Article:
Thank you for the response. You make a great point about stopping to reflect on our own teaching approaches and assessment methods rather than questioning students’ understanding of concepts. Students absolutely learn differently than they did in the past. They are no longer passive participants who are preparing for the same, well-defined job their father works. Instead, they are actively engaged and are preparing for jobs that may not even be invented yet. They are challenged to think outside the box, to have a voice, and to ask questions. Instead of wondering why students are not understanding concepts, it’s up to us to rethink how to teach the concepts in a way that will access learning styles of today. The more I learn about virtual environments and simulations in science, the more I am convinced that these technology-based approaches have the potential to transform the way students learn in a classroom.

  5. Mary, thank you for delineating Exploratorium’s affordances for engaging students in science.

    The names of specific features and resources, such as: “Time-lapse Weather Watching,” “Total Solar Eclipse, help to envision the possibilities for science in our own classrooms. Your post raises the point that instructional scaffolds coupled with digital technology such as virtual expeditions are important to advanced learning.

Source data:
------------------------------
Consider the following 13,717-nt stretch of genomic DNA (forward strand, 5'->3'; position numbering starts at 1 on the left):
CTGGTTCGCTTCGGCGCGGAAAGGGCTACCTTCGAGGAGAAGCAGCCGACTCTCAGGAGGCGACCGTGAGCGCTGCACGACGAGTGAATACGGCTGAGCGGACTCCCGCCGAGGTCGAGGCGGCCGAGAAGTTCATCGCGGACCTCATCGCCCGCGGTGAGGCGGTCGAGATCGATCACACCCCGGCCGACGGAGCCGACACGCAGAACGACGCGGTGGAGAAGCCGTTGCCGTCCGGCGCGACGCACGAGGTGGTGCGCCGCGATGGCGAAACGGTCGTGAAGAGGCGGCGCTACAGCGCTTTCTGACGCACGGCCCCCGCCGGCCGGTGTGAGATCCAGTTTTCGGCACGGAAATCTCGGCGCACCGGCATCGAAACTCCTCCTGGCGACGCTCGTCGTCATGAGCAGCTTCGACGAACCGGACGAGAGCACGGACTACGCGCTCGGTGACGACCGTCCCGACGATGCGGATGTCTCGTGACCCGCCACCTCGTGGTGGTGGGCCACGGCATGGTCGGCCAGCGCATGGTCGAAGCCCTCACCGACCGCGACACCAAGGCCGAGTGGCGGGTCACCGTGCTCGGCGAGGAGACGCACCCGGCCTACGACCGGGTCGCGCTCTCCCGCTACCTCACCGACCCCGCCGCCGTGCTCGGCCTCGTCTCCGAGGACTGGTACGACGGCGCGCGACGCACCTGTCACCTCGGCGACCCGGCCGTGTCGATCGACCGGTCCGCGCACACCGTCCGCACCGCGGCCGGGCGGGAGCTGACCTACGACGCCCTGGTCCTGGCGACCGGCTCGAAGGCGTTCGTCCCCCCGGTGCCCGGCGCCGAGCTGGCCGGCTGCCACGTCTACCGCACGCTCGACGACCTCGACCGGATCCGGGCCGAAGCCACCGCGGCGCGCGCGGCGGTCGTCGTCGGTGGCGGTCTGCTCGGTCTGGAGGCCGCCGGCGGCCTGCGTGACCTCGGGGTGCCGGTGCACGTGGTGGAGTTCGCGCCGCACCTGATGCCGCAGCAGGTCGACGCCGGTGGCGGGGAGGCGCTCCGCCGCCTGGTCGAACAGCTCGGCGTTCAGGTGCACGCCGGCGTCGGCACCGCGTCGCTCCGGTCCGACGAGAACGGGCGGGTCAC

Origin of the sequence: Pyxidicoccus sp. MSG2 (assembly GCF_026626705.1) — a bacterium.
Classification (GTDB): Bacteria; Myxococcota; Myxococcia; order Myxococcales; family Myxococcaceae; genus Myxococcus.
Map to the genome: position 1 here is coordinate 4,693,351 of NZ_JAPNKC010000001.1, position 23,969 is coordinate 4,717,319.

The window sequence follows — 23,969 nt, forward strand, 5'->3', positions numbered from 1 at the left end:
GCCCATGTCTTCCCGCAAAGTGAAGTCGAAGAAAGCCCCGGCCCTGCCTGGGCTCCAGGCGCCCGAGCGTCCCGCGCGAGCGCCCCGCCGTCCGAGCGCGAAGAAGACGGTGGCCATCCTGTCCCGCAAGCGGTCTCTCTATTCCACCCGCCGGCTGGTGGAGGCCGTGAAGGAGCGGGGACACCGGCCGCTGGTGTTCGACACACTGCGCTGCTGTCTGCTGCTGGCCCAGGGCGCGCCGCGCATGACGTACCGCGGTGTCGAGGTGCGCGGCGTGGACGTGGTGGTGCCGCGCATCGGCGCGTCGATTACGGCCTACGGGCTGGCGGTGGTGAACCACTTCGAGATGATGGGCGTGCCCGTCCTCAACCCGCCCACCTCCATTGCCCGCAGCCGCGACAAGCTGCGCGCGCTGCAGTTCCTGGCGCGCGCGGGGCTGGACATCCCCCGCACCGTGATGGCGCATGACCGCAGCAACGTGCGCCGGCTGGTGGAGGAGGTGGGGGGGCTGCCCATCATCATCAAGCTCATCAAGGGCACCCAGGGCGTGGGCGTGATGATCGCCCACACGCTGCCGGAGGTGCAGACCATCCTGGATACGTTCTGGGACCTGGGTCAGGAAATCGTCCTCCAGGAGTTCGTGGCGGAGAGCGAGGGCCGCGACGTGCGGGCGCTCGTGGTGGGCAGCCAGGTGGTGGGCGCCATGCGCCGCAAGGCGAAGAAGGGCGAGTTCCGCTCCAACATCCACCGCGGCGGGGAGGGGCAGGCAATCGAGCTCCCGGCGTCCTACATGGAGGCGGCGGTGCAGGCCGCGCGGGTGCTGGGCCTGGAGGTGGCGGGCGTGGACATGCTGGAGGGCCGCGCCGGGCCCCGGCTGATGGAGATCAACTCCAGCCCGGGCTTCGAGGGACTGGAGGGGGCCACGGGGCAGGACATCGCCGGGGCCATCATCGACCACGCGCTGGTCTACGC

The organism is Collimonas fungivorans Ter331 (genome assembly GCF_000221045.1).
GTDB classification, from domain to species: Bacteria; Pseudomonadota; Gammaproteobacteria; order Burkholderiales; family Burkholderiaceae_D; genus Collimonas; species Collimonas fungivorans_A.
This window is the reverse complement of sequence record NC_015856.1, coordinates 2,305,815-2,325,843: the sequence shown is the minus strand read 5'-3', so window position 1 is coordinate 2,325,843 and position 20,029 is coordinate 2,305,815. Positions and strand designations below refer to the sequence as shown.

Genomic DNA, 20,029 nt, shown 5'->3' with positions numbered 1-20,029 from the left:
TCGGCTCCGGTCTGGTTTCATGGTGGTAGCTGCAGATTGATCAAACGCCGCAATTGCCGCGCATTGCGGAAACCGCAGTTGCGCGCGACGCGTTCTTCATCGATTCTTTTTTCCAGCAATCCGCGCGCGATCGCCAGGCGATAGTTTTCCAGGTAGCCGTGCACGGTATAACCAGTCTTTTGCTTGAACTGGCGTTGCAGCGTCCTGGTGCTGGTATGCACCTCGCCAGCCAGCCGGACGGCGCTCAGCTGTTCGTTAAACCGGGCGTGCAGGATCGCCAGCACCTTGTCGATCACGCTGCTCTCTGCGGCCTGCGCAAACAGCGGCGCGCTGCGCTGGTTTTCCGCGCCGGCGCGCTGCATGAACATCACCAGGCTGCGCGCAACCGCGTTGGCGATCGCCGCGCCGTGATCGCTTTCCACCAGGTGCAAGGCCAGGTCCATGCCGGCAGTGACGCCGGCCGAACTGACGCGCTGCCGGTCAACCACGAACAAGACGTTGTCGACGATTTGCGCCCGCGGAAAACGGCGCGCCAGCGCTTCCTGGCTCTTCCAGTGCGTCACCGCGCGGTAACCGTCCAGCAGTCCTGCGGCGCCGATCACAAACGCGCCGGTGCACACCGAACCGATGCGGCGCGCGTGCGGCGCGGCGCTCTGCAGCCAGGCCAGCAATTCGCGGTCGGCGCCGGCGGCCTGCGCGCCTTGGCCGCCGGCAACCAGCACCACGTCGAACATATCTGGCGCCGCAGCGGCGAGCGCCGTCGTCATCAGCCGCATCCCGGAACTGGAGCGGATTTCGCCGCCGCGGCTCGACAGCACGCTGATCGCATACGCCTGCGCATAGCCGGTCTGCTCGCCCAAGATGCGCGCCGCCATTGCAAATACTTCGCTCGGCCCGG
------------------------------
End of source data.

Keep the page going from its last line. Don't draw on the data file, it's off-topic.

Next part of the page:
What kinds of scaffolds have you tried that work well to support students in, as suggested by Mary, their “generating ideas, and developing questions and hypotheses?” In what ways might these instructional scaffolds work well as a pre and post activity to a Google Expedition or VFT to the Exploratorium?

    Thank you for your thoughts,
    Samia

    1. Thank you for your response, Dr. Khan. I have found, both in my time as a secondary and elementary teacher, that the two most successful “prompts” for students were visual representations and the opportunity to share knowledge in a peer group. Based on this, initial scaffolding for me would incorporate these two aspects of learning. It could be that students would be presented with an image, or series of images, and asked to consider (perhaps individually first and then in a small group) the image in reflecting on their own prior experience(s) and knowledge. From there, students could work with peers (again, in a small group) to generate ideas, questions, and hypotheses (based on the topic/images presented) that could then be shared with others, or with the class as a whole. I feel that this would work well as a “pre” activity. In terms of a post-activity, I think I would again begin with a visual, but this time in the form of a student-created visual (i.e. drawing) that represented a connection the student could make between their “pre” activity questions or hypotheses and the experience they had during the simulation or real-life tour. The visual would prompt students and prepare them to discuss (sort of a visual brainstorm) the concepts that I would actually want to access, which would be the experiences they had and how those experiences relate back/connect with the original ideas, questions, and hypotheses generated. Students could then use their experience to re-evaluate (in a small group – again, here I think peer collaboration would be important) these ideas, questions, and hypotheses to determine if their views or knowledge has changed post-simulation/tour.